they are, with the help of God, sure to find many intelligent and capable youths, who will, in
accordance with the Prophet’s (SAW) tradition26 make the learning and dissemination of
Qur’anic wisdom the sole aim of their lives. The real need for the execution of a momentous
task is always a strong inner urge for action which follows a particular emotion or idea. Once
we have this inner urge, new possibilities or chances of success come up unexpectedly and the
obstacles and the difficulties envisaged are overcome. What needs to be done is to propagate
with missionary zeal the necessity of the Islamic renaissance and revival. And if this is
undertaken in the right earnest, there is no reason why this movement should not attract
devoted and persevering workers for its noble ideals.

Secondly, a Qur’anic research academy should be established so that it may start a

popular movement for learning and teaching the Qur’an among Muslims themselves, so that
they may develop a fresh attitude of devotion to the study of the Qur’an. It is only when they
come to cherish true faith and belief with a deep, inward conviction, that the light of the Qur’an
will illumine their hearts and their feeling of reverence for the Holy Book will become
profound. This academy should educate and train such young scholars who would have fully
equipped themselves with both modern knowledge and Qur’anic wisdom, so that they may
progress in the academic task before them.

The mass communication of Qur’anic teaching will result most importantly in drawing
people’s hearts to it. As their faith will strengthen, their minds will come more and more under
the spell of the Qur’an and their feelings of reverence and devotion for it will become deeper.
Consequently a large number of intelligent and capable youth will also be attracted to it, and
quite possibly some of these seekers of knowledge will devote themselves to Qur’anic studies
wholly and solely and make the learning and teaching of the Qur’an the sole aim of their lives.
The major function of this academy would be to instruct and train those young people to
become ardent workers for the cause of the Islamic renaissance. For this they will require a
thorough knowledge of the Arabic language and its grammar and a refined literary taste to
appreciate the beauty, force, and eloquence of its expressions. They should acquire a good
grounding in the language in which the Qur’an was revealed by a critical study of the works of
the renowned traditional writers. They should receive education in other religious studies,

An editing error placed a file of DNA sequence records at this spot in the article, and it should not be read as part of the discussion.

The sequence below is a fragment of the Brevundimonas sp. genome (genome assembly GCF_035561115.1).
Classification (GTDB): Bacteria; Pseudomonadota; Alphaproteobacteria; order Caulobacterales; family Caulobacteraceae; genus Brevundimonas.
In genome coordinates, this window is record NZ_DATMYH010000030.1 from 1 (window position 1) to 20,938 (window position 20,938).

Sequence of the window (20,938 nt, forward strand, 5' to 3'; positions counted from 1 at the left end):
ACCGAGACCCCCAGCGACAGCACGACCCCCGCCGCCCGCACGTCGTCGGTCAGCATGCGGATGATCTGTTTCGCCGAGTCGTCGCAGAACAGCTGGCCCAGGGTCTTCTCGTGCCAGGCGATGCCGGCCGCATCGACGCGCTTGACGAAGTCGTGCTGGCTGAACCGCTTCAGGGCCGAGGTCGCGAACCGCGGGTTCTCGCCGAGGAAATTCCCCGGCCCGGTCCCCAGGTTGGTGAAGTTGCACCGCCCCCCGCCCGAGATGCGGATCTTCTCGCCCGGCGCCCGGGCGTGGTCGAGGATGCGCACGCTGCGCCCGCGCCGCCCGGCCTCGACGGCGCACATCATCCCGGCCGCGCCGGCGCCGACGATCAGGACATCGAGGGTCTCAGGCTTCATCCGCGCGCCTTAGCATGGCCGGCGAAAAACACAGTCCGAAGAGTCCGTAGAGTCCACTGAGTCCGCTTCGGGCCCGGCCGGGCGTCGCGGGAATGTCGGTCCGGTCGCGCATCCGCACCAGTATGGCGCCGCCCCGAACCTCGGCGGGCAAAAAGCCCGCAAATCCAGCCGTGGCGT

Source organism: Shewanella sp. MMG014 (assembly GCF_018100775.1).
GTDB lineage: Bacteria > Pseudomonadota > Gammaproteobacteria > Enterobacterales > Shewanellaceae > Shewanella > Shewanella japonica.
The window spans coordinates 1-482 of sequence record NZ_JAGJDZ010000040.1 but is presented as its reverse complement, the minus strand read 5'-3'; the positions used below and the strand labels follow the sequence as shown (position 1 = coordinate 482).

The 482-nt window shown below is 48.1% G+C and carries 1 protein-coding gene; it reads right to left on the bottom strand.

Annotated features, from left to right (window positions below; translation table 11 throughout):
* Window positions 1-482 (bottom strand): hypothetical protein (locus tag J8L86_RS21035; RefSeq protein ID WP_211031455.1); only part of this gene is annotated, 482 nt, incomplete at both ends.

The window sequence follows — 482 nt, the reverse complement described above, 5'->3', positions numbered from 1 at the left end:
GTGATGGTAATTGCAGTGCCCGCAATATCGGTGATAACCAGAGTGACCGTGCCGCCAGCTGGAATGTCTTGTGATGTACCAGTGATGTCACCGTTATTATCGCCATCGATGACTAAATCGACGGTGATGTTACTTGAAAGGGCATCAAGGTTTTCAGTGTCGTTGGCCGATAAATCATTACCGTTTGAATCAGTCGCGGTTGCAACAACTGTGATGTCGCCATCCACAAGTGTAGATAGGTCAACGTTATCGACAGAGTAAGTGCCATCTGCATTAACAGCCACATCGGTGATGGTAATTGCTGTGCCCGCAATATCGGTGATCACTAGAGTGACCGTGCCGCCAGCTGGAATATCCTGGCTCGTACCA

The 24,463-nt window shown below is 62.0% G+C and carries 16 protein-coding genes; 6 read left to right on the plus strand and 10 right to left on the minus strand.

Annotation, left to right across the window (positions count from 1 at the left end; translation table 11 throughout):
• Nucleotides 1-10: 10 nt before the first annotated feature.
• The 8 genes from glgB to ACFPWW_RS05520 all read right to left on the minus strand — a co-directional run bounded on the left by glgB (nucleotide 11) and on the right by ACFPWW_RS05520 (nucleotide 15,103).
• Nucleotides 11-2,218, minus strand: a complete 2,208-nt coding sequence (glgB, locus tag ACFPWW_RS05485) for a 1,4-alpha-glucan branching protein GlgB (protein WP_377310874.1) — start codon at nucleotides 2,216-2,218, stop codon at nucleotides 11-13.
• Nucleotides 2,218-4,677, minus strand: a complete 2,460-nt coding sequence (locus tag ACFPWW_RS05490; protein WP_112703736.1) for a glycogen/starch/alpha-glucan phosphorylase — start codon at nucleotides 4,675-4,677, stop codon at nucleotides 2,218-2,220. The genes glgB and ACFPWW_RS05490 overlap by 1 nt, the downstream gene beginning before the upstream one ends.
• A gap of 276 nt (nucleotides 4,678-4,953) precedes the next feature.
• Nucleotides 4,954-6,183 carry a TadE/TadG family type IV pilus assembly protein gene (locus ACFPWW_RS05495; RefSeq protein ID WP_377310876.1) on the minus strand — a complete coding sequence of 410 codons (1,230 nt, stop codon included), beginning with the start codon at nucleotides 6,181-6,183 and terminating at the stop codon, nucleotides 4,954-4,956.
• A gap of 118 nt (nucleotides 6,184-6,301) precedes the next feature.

especially in tradition (Hadith), Islamic jurisprudence (Fiqh) and its principles. Every student
who joins this academy should study as elective subjects one or more of the disciplines of social
sciences according to his own taste and aptitude. It is only then that some of these scholars who
are interested in philosophy and theology, would be competent to level, in the light of the
Qur’an, reasoned criticism against contemporary philosophical positions and trends. In this
way, they would initiate the new Islamic philosophical theology or Kalam. Thus these students
of various subjects in modern social sciences would be able to carry out research on the Qur’an
in the sphere of their own choice and present the light and guidance of the Qur’an effectively to
others. Thus they would approach the intellect of modern man making a judicious use of
modern terminology and sophisticated methods of logical reasoning.

End Notes

1 This shift from belief in metaphysical realities to the physical world is shown below:

Pre-Modern Modern
Creator or God Created Physical Universe
Human Soul Matter or Body
Life Hereafter Life in this World.

2 Khilafat Movement was organized by Maulana Mohammad Ali, Maulana Shaukat Ali, and Maulana
Abul Kalam Azad in the Indo-Pak subcontinent for the revival of the Muslim Caliphate in Turkey, that
was abolished in 1924. They started this movement in 1929 when they came out of jail. This mass

movement created unprecedented agitation all over the sub-continent. The slogan of this movement

Spoke the mother of Mohammad Ali,

Give your life oh son for Khilafah